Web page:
Broadcasting, Record Labels, Music Publishing, Publishing
Carrollanne Lindley, trademark attorney and partner, Kilburn & Strode

In this article, UK trade mark attorney Carrollanne Lindley explores the defence of ‘fair dealing’ which in UK law can be used as a defence in certain circumstances by those who have copied an original work without permission. Fair dealing (and ‘fair use’) in the USA do have a direct relevance to the music industry, particularly to music sampling disputes, and readers may also wish to reference the Music Business Journal article by Ben Challis on this topic -“‘The Song Remains The Same” – and a link is given at the foot of the page for this article.

Copyright law in the United Kingdom stems from statute. Therefore, as any act of copying an original work is subject to a blanket cover, all exceptions must be given by statute. Fair dealing as a defence, dealing equating to use in this context, is derived exclusively from legislation. The provisions are laid out in Sections 29 and 30 of the Copyright, Designs and Patents Act 1988 as amended. There are three permitted purposes generally – criticism or review; reporting current events; research and private study.

Criticism or Review

Fair dealing for the purposes of criticism or review applies not just to the work being reviewed but extends to another work or the performance of the work , provided that the criticism or review is accompanied by sufficient acknowledgement. The Act itself contains a definition of sufficient acknowledgement (Section 178). This requires that the work is identified by its title or another description and that the author is identified. There are various points to be drawn from this:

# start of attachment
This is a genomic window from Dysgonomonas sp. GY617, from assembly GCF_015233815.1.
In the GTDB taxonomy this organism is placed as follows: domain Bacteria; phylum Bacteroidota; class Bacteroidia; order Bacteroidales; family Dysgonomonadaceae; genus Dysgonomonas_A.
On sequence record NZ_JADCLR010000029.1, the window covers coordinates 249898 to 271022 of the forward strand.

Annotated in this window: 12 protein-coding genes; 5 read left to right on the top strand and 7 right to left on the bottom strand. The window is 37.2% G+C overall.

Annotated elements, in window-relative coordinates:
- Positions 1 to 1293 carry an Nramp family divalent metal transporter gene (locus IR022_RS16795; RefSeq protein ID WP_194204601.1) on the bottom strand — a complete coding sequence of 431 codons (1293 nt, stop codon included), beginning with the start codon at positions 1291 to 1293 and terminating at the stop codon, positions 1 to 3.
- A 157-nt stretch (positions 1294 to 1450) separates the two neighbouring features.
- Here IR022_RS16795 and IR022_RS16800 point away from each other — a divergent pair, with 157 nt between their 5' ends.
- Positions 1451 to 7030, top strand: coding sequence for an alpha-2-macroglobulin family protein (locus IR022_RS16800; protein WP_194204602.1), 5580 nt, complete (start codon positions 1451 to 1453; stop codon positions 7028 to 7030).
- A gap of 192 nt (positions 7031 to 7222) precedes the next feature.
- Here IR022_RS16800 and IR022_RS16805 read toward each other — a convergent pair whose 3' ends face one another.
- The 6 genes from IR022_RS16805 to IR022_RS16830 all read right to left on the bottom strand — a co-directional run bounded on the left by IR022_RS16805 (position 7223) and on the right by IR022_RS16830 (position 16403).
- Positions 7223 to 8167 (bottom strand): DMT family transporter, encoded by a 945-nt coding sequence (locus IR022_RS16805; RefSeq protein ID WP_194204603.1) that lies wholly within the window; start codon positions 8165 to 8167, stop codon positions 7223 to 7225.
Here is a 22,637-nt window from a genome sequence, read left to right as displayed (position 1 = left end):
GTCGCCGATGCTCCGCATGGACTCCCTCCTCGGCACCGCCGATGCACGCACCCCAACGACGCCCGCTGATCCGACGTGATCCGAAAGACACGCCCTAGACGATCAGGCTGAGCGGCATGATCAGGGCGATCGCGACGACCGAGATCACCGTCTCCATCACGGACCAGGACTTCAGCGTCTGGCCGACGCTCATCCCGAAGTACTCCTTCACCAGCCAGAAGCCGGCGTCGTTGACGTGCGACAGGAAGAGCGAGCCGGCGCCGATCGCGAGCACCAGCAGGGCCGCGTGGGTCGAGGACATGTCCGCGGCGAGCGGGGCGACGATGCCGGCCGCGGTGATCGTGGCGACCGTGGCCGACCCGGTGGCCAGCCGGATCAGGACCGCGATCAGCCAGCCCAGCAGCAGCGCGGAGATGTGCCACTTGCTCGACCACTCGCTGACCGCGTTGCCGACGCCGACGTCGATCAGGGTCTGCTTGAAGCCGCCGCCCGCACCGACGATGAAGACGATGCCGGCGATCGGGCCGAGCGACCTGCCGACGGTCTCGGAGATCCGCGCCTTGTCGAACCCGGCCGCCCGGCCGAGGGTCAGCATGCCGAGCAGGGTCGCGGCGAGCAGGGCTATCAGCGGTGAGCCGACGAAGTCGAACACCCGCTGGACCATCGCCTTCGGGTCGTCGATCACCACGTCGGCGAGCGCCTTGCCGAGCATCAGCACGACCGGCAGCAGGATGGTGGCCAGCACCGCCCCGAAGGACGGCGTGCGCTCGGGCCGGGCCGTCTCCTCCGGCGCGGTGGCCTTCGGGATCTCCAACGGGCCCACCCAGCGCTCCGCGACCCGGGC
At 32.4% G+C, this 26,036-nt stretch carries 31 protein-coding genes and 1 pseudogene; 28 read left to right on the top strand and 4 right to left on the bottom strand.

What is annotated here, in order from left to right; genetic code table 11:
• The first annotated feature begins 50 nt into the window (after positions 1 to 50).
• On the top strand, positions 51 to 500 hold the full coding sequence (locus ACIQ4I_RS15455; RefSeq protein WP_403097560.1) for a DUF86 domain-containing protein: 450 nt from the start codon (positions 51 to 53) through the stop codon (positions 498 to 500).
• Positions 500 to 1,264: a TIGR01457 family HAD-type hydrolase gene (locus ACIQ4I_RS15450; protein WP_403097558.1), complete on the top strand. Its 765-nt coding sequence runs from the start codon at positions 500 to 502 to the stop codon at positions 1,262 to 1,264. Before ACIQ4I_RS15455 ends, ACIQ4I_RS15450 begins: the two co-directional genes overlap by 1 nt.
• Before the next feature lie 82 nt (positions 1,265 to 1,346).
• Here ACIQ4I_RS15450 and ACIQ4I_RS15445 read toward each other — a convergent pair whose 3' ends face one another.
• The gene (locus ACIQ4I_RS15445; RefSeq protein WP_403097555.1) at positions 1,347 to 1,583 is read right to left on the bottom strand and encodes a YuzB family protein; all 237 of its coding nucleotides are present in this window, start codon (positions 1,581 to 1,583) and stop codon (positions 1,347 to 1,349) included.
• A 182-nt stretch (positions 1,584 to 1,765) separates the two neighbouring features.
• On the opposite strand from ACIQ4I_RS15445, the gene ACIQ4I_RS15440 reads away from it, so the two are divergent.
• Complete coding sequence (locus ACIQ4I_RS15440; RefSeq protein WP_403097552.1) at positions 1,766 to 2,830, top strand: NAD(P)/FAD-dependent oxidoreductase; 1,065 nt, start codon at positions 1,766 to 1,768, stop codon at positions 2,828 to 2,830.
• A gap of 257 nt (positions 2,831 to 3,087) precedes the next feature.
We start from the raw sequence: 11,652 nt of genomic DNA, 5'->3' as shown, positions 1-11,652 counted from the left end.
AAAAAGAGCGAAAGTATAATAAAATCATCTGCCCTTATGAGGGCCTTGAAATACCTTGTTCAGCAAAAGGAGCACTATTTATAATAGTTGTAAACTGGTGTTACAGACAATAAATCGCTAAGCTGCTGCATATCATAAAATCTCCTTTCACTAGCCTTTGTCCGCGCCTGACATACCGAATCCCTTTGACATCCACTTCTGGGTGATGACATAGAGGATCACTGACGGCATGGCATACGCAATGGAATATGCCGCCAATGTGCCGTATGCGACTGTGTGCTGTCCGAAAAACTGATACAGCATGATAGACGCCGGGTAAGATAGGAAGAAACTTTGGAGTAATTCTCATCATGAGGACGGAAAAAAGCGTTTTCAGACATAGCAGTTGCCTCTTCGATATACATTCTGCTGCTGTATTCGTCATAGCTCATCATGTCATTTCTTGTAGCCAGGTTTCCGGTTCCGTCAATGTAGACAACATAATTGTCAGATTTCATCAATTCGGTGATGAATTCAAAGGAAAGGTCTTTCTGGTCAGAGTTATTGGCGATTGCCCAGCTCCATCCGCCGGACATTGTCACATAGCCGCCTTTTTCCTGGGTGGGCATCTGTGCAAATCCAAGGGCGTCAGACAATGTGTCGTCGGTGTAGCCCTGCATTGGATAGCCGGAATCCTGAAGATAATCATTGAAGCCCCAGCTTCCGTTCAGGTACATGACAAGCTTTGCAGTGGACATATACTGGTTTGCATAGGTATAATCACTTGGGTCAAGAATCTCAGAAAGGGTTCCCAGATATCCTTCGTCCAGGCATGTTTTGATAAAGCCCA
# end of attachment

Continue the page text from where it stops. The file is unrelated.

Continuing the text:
1. It is possible for the reviewer to quote from Work A in the context of the criticism or review of Work B and not infringe either Work.
2. Criticism or review is only considered fair dealing if it is carried out by a person for his own purposes and not for the purposes of others. For example, if a commercial book of study notes of literary works was produced containing copied extracts, this would not qualify as fair dealing. Had a student produced it for his own purposes , the fair dealing defence would have applied, but in this context, it would be the publisher dealing, not the students.
3. The exception still applies if the criticism is not of the style of the piece but rather of the underlying doctrine or the subject matter under review. This was the case in the Scientology row, Hubbard v. Vosper (1972) 2QB 84. Here, the defendant had been a scientologist for a number of years but having ceased to believe, he wrote a book highly critical of the cult of scientology. In the book, there were substantial extracts from works written by L. Ron Hubbard, some of which were unpublished . The defence of fair dealing for the purposes of criticism or review was successful against a claim of copyright infringement.